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In all its more essential attributes, the judicial office, is from its very nature incapable of delegation. In some few respects, however, functions falling in strictness within the province of the judge, are nevertheless capable of being exercised by deputy, to a certain extent, and in certain specified cases. Those cases may be shortly classified as follows:

1st. The granting of interlocutory orders, and the exercise in general of the powers of a judge of the supreme court at chambers, an authority exercisable by county judges within the limits of their jurisdiction.

2. The examination into accounts, or complicated questions of fact, and the taking of testimony in relation thereto, including in certain cases the power of deciding on such questions in the place of the court, which powers are exercised by referees specially appointed for that purpose.

3. The taking of testimony by commission; in which proceeding the commissioners stand to a certain extent, and within the limits of their authority, in the place of the court.

The decision of the court or jury on the controversy at issue having been pronounced, must of necessity be duly recorded. The clerk of the court is the officer appointed for this purpose.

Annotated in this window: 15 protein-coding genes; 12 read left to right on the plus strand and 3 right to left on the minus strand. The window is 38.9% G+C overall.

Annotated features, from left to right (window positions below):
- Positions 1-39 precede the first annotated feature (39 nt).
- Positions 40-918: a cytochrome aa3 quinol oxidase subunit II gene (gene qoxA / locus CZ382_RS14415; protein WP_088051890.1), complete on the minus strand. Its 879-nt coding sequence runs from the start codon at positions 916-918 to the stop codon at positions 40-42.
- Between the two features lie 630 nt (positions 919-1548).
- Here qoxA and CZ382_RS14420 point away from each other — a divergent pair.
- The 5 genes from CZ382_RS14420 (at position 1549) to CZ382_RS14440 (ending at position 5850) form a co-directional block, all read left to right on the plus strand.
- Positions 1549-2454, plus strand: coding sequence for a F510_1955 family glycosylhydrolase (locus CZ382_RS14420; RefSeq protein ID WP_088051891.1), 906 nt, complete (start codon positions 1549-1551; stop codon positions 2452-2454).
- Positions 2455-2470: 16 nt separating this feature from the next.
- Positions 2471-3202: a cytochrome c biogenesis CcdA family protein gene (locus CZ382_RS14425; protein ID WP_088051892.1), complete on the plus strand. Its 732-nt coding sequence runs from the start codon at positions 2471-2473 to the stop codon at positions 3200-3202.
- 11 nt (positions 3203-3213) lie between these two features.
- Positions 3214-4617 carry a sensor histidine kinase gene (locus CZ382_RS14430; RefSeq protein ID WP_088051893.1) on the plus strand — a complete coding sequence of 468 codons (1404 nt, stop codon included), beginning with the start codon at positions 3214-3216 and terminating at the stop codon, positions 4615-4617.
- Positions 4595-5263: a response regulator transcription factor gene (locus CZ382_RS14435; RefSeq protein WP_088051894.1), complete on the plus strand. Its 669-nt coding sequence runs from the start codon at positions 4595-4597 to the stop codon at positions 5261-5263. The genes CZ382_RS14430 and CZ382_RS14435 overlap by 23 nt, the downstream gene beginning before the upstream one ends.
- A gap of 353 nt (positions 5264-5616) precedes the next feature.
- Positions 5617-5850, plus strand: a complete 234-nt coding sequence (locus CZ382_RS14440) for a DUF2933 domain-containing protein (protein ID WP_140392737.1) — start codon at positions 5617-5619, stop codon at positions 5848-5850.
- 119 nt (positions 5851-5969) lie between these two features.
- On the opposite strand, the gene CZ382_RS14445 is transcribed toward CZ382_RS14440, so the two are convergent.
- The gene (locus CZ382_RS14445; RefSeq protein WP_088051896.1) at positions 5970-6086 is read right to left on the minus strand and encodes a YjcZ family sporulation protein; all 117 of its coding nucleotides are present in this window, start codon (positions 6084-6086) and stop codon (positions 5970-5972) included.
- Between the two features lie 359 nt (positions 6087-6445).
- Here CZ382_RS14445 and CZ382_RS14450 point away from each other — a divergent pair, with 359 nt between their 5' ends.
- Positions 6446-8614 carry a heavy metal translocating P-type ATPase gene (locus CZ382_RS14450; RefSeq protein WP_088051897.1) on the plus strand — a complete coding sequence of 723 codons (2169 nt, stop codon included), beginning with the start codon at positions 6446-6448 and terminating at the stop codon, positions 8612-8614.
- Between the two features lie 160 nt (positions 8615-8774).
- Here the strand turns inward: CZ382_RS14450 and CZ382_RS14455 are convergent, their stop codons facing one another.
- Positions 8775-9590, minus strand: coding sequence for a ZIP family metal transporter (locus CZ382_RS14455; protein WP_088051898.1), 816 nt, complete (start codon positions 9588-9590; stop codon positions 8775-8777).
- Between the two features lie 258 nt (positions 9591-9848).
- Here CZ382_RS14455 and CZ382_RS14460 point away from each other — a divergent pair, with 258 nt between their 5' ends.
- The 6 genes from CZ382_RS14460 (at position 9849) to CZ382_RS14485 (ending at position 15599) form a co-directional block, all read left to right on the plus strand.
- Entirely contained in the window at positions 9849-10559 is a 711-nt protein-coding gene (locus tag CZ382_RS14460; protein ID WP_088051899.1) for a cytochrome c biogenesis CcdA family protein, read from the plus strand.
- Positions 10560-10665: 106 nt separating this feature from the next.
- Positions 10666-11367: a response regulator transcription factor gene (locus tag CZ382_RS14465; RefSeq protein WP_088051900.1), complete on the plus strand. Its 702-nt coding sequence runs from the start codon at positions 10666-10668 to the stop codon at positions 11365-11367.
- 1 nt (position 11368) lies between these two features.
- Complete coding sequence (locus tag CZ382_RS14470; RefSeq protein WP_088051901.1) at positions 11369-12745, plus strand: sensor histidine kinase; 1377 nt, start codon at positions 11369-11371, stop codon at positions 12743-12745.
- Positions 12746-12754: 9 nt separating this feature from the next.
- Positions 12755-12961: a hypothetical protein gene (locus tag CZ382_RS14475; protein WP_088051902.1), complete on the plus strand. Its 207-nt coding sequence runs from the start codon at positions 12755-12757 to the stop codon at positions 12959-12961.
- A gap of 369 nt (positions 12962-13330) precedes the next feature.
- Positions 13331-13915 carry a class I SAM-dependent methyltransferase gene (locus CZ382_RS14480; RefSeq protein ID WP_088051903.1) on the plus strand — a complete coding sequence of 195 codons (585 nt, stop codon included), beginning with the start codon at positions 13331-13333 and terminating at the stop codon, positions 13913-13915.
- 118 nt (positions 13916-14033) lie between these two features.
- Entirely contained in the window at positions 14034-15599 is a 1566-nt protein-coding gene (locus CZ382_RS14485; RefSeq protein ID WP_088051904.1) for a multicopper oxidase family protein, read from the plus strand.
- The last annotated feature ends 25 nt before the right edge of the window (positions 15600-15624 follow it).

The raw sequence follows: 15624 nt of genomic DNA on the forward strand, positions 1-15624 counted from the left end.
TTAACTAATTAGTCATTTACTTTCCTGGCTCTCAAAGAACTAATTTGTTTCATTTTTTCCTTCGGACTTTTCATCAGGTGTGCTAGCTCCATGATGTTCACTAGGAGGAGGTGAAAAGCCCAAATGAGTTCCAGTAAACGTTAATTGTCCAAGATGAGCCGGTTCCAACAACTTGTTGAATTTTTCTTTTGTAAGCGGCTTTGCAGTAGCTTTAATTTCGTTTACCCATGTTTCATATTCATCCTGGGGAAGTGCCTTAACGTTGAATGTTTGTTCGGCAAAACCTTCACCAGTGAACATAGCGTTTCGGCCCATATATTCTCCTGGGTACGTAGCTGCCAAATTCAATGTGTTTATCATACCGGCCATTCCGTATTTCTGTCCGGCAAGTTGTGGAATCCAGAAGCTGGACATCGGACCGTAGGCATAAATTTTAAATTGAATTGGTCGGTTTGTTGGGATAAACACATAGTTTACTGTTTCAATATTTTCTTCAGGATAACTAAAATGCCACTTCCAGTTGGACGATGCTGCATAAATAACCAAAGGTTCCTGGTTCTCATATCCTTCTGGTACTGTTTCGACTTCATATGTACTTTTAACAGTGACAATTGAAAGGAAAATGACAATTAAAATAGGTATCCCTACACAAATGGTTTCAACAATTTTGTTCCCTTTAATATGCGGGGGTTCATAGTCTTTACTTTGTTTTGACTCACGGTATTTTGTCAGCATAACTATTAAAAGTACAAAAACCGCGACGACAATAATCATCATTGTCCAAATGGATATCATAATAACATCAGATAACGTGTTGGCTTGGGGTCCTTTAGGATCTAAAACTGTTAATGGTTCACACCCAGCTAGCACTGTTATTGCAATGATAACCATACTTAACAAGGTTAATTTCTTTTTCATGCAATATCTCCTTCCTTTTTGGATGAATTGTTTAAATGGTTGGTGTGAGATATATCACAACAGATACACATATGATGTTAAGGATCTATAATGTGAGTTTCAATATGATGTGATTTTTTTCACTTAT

His duties are substantially unaltered by the Code, and he still remains, as under the old practice, the authorized depositary of the records of his peculiar tribunal, and the official registrar of the orders pronounced by it. He possesses also, in addition to these ordinary duties, the power, exofficio, of assessing the amount due on the entry of judgments for the recovery of money only-secs. 246 and 310; of taxing the costs of the prevailing party on the entry of judgments of whatever nature-sec. 311. Įn respect of these and other services he receives various fees which are prescribed by section 312. His decisions on such assessment or taxation of costs are, however, reviewable by the court—See Whipple v. Williams, 4 How. 28,--and any irregularities committed by him in the performance of his ministerial duties, will be corrected on proper application, and the parties placed in the situation in which they would have stood had such irregularities not occurred.Neele v. Berryhill4 How. 16.—See also Renouil v. Harris, 2 Sandf. 641 ; 2 C. R. 71, and other decisions cited in loco. The county clerk of each county is also ministerially an officer of every one of the different tribunals throughout the state, in so